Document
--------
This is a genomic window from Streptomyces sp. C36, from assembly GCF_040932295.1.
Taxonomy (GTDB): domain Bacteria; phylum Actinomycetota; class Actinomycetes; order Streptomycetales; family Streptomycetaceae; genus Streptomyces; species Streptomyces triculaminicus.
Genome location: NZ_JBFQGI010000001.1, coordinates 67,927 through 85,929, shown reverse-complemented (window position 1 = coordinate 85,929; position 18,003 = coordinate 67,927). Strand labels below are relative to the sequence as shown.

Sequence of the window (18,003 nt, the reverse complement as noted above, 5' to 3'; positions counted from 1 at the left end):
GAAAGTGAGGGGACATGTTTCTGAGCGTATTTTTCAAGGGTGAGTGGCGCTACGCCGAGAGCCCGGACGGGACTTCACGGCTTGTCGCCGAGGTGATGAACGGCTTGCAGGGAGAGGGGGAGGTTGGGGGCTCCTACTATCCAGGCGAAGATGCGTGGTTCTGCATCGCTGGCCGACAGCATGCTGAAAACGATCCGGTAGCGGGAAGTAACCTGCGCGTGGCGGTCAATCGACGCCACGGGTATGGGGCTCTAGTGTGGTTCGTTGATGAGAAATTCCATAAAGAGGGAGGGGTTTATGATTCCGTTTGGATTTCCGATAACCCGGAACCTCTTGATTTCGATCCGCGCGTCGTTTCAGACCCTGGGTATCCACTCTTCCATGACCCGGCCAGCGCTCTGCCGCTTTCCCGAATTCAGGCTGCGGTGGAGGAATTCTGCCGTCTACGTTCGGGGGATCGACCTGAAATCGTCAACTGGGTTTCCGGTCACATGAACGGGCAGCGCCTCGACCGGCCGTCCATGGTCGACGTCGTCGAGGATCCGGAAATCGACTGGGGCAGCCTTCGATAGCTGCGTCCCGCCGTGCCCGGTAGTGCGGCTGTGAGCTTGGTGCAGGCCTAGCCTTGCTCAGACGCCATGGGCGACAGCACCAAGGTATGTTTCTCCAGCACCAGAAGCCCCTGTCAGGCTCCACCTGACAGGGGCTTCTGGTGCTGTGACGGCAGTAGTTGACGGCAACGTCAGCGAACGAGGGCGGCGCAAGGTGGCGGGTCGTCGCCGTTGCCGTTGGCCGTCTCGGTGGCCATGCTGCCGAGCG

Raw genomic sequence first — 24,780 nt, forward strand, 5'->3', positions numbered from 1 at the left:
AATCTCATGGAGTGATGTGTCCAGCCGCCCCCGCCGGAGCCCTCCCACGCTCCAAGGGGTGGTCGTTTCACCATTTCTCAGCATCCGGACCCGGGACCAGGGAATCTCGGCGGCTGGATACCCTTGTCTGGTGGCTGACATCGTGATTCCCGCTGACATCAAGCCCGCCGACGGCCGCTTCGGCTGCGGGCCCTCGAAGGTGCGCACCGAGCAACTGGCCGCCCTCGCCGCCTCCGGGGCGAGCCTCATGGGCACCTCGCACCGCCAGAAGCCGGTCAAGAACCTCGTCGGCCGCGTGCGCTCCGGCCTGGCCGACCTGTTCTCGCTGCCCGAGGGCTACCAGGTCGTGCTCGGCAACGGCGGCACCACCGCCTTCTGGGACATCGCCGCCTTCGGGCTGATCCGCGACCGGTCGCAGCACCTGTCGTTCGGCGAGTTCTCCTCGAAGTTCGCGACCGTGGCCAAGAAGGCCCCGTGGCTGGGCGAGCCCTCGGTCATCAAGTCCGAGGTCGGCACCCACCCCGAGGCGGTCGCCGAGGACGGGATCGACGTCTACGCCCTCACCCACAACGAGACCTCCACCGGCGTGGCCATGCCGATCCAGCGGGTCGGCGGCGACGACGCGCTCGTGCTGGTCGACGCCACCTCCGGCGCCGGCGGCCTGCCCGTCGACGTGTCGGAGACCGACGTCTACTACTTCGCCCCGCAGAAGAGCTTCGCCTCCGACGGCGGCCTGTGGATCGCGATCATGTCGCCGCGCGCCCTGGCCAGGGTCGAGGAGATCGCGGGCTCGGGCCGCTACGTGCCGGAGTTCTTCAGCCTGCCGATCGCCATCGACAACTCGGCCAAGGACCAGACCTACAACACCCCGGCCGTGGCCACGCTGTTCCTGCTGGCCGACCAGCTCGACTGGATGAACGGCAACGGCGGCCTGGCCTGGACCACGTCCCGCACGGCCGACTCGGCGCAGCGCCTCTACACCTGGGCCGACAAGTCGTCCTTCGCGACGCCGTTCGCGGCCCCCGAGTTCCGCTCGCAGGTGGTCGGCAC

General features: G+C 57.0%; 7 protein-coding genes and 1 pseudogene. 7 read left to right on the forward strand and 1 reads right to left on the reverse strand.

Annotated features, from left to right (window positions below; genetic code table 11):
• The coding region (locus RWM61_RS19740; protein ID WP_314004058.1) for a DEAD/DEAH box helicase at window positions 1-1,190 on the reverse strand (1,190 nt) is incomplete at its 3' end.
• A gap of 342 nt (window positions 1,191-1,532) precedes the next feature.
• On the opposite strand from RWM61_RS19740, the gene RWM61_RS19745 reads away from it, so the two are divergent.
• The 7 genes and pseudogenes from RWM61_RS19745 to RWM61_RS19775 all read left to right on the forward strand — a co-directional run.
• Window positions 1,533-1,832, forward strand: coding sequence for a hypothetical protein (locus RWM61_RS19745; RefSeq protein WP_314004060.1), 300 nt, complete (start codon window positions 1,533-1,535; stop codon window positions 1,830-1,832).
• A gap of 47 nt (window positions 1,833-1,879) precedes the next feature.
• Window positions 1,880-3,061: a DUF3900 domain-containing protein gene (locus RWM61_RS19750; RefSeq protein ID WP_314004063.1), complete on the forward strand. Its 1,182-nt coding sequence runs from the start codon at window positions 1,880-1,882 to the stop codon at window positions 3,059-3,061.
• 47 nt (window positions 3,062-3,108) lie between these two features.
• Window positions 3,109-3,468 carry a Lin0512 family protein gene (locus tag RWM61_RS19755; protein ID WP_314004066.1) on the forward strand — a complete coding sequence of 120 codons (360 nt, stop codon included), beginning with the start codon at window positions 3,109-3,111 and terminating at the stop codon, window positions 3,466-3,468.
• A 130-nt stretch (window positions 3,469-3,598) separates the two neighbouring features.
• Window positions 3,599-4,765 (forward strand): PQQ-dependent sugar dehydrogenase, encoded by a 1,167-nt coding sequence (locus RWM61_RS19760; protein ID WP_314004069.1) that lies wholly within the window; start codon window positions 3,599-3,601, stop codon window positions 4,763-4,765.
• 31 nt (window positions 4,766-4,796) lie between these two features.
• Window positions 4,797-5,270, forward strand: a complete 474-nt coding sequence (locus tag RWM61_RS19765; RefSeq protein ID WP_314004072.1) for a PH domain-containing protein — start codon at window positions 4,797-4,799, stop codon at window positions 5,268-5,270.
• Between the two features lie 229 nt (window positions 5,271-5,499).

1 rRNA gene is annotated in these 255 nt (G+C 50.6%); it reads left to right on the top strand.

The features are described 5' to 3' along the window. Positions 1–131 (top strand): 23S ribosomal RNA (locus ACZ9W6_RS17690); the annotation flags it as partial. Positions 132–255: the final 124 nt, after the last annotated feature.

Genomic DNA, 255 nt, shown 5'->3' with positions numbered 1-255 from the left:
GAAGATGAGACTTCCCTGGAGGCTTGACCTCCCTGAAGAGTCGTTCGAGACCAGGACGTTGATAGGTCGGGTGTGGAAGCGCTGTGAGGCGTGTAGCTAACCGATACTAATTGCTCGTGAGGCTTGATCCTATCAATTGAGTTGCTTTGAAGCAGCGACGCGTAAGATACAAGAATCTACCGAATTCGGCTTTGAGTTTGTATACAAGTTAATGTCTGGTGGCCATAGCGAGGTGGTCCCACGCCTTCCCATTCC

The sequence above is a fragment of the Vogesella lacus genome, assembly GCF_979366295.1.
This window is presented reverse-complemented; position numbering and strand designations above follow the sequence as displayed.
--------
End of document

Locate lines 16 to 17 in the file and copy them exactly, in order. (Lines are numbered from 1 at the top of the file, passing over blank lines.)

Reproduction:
• Window positions 1,880-3,061: a DUF3900 domain-containing protein gene (locus RWM61_RS19750; RefSeq protein ID WP_314004063.1), complete on the forward strand. Its 1,182-nt coding sequence runs from the start codon at window positions 1,880-1,882 to the stop codon at window positions 3,059-3,061.
• 47 nt (window positions 3,062-3,108) lie between these two features.